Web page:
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Batten Disease(Neuronal Ceroid Lipofuscinosis)

Batten disease is the most common form of a group of rare disorders known as neuronal ceroid lipofuscinoses (NCLs). Batten disease is an inherited genetic disorder that causes a build-up of lipopigments in the body’s tissue. Batten disease refers to a juvenile form of NCL, but the other forms of NCL can also be referred to as Batten disease. The forms of NCL include:

  • Infantile NCL
  • Late infantile NCL
  • Juvenile NCL
  • Adult NCL

Batten disease is caused by abnormalities in genes that are involved with the production and use of certain body proteins. The disease results in a build-up of fats and proteins called lipopigments in the cells of the brain, eyes, skin, and other tissues.

Researchers have made progress in identifying the defective enzymes and mutated genes that underlie these disorders, but it is not yet known exactly how the gene mutations cause this build-up of lipopigments.

Risk Factors

Since Batten disease is an inherited condition, people at risk include:

  • Children of parents with Batten disease
  • Children of parents not afflicted with Batten disease, but who carry the abnormal genes that cause the disease

Symptoms of Batten disease include the following:

  • Vision loss and blindness
  • Muscle incoordination
  • Intellectual disability or decreasing mental function after a period of normal development
  • Emotional disturbances or difficulties
  • Seizures
  • Muscle spasms
  • Deterioration of muscle tone
  • Movement problems

Symptoms of Batten disease are similar in each type of the disease. However, the time of appearance, severity, and rate of progression of symptoms can vary depending on the type of the disease. For example:

Infantile NCL (Santavuori-Haltia disease)—Symptoms begin to appear between 6 months-2 years of age and progress rapidly. Children with this type generally live until age 5, though some survive in a vegetative state a few years longer.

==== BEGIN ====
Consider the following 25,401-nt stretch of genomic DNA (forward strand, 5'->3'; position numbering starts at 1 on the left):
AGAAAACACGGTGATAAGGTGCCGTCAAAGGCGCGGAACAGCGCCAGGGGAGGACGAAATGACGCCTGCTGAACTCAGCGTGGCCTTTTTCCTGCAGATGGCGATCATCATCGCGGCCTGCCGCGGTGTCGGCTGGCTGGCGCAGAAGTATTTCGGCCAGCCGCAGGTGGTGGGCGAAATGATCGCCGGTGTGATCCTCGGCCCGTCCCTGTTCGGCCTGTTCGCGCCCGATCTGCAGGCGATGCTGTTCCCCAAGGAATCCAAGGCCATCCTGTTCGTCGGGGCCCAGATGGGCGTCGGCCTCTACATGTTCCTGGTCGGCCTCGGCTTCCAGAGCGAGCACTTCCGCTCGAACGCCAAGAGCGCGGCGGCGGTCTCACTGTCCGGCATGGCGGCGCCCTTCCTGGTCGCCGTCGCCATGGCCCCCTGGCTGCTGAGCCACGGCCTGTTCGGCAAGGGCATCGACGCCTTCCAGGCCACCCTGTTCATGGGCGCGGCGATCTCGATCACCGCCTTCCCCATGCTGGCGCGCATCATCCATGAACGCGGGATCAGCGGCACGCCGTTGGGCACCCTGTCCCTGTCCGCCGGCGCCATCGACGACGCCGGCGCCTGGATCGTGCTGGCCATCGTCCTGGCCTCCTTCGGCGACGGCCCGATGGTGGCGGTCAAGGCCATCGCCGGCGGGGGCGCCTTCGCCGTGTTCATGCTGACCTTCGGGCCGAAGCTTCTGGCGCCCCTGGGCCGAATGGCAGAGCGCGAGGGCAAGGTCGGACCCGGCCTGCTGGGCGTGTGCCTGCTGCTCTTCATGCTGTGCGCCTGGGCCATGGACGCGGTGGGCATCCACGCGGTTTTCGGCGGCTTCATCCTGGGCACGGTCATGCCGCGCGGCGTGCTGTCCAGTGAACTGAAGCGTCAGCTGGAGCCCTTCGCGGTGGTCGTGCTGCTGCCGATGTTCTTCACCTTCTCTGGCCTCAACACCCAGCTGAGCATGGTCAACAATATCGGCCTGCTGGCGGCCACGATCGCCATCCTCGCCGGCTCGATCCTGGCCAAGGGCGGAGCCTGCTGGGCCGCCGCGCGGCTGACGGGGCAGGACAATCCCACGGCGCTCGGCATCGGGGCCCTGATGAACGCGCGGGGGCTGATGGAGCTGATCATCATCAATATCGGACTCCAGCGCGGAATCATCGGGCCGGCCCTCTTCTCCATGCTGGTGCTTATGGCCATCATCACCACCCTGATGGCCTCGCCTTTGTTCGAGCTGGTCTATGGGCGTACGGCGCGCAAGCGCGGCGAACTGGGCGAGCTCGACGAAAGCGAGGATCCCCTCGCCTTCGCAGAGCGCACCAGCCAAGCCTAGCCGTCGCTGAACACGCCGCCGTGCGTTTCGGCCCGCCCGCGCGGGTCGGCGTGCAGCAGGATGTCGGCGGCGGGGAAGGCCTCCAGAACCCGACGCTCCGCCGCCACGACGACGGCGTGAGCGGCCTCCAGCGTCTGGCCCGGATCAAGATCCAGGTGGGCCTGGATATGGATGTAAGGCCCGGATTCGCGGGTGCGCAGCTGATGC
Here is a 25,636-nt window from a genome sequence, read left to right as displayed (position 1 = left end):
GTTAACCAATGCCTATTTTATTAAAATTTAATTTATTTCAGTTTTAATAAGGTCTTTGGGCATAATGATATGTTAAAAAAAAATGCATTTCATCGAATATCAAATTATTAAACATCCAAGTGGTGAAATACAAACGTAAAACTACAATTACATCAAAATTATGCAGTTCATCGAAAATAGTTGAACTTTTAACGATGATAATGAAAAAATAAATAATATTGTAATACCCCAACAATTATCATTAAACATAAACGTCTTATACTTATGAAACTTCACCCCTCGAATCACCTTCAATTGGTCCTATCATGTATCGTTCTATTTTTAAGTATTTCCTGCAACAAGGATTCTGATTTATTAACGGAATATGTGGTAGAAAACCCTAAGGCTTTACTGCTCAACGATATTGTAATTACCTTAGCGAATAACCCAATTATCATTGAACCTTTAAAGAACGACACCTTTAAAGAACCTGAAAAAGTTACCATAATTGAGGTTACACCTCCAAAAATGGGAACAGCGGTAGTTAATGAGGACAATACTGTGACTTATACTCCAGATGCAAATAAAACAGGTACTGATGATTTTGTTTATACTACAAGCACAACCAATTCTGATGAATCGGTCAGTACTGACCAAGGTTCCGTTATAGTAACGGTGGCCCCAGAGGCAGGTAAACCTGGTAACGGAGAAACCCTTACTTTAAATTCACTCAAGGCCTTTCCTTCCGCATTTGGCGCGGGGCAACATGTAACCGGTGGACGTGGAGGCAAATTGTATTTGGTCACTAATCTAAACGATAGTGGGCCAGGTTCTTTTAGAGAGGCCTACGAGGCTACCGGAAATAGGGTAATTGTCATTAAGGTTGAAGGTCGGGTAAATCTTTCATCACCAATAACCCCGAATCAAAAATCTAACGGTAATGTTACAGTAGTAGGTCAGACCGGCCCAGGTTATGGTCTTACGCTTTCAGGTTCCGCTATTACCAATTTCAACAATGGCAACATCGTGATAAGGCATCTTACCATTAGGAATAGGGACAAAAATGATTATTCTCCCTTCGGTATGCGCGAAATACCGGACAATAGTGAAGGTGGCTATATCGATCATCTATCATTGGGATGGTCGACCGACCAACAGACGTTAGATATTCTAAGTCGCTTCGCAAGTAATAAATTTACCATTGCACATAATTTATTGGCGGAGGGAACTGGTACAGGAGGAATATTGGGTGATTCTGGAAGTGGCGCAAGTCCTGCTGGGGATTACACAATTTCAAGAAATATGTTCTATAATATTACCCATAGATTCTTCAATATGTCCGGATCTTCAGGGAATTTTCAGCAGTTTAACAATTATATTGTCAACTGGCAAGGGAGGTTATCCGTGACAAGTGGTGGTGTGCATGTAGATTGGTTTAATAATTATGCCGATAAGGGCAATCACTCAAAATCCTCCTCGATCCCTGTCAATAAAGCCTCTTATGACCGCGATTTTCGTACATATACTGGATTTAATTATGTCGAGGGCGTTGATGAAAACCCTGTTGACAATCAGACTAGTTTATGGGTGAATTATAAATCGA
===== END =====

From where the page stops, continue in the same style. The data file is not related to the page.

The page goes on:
Late infantile NCL (Jansky-Bielschowsky disease)—Symptoms begin to appear between 2-4 years of age and progress rapidly. Children with this type usually live until ages 8-12.

Juvenile NCL (Spielmeyer-Vogt-Sjogren-Batten disease)—Symptoms begin to appear between 5-8 years of age and progress less rapidly. Those afflicted usually live until their late teens or early 20s; and in some cases, into their 30s.

Adult NCL (Kufs disease or Party's disease)—Symptoms usually begin to appear before 40 years of age. Symptoms progress slowly and are usually milder. However, this form of the disease usually does shorten a person's life span.


Batten disease is often difficult to diagnose because it is so rare. Vision problems are often the first symptoms. Therefore, an initial diagnosis may result from an eye exam.

Your bodily fluids and tissues may be tested. This can be done with:

Skin Biopsy

Skin proceedure

Copyright © Nucleus Medical Media, Inc.

Images may be taken of your bodily structures. This can be done with:

MRI Scan

MRI of the Brain

Copyright © Nucleus Medical Media, Inc.


There is no known treatment that will stop the progression or effects of Batten disease. Therefore, treatment aims to reduce symptoms.

For those who have seizures, anticonvulsant medications can be given to help control seizures. In addition, physical and/or occupational therapy can help people continue functioning for a longer period of time.

One experimental therapy is supplementation with vitamins C and E combined with a diet low in vitamin A. This may slow the progression of the disease in children however, there is no evidence that it will stop the progression of the disease. Talk to your doctor before trying this therapy.


There is no known way to prevent Batten disease. If you have Batten disease or have a family history of the disorder, you can talk to a genetic counselor when deciding to have children.


National Institute of Neurological Disorders and Stroke

NIH Office of Rare Diseases Research


About Kids Health—The Hospital for Sick Children

Batten Disease Support and Research Association


Batten’s disease: Clues to neuronal protein catabolism in lysosomes. J Neurosci Res. 2000;60(2):133-140.

Batten’s disease: Eight genes and still counting. Lancet. 1999;354(9177):443-445.

Sondhi D, et al. Feasibility of gene therapy for late neuronal ceroid lipofuscinosis. Arch Neurol. 2001;58(11):1793-1798.

Taupin P. HuCNS-SC (StemCells). Curr Opin Mol Ther. 2006;8(2):156-163.

What is Batten disease? Batten Disease Support and Research Association website. Available at: Updated August 8, 2013.

Last reviewed February 2015 by Michael Woods, MD

Please be aware that this information is provided to supplement the care provided by your physician. It is neither intended nor implied to be a substitute for professional medical advice. CALL YOUR HEALTHCARE PROVIDER IMMEDIATELY IF YOU THINK YOU MAY HAVE A MEDICAL EMERGENCY. Always seek the advice of your physician or other qualified health provider prior to starting any new treatment or with any questions you may have regarding a medical condition.

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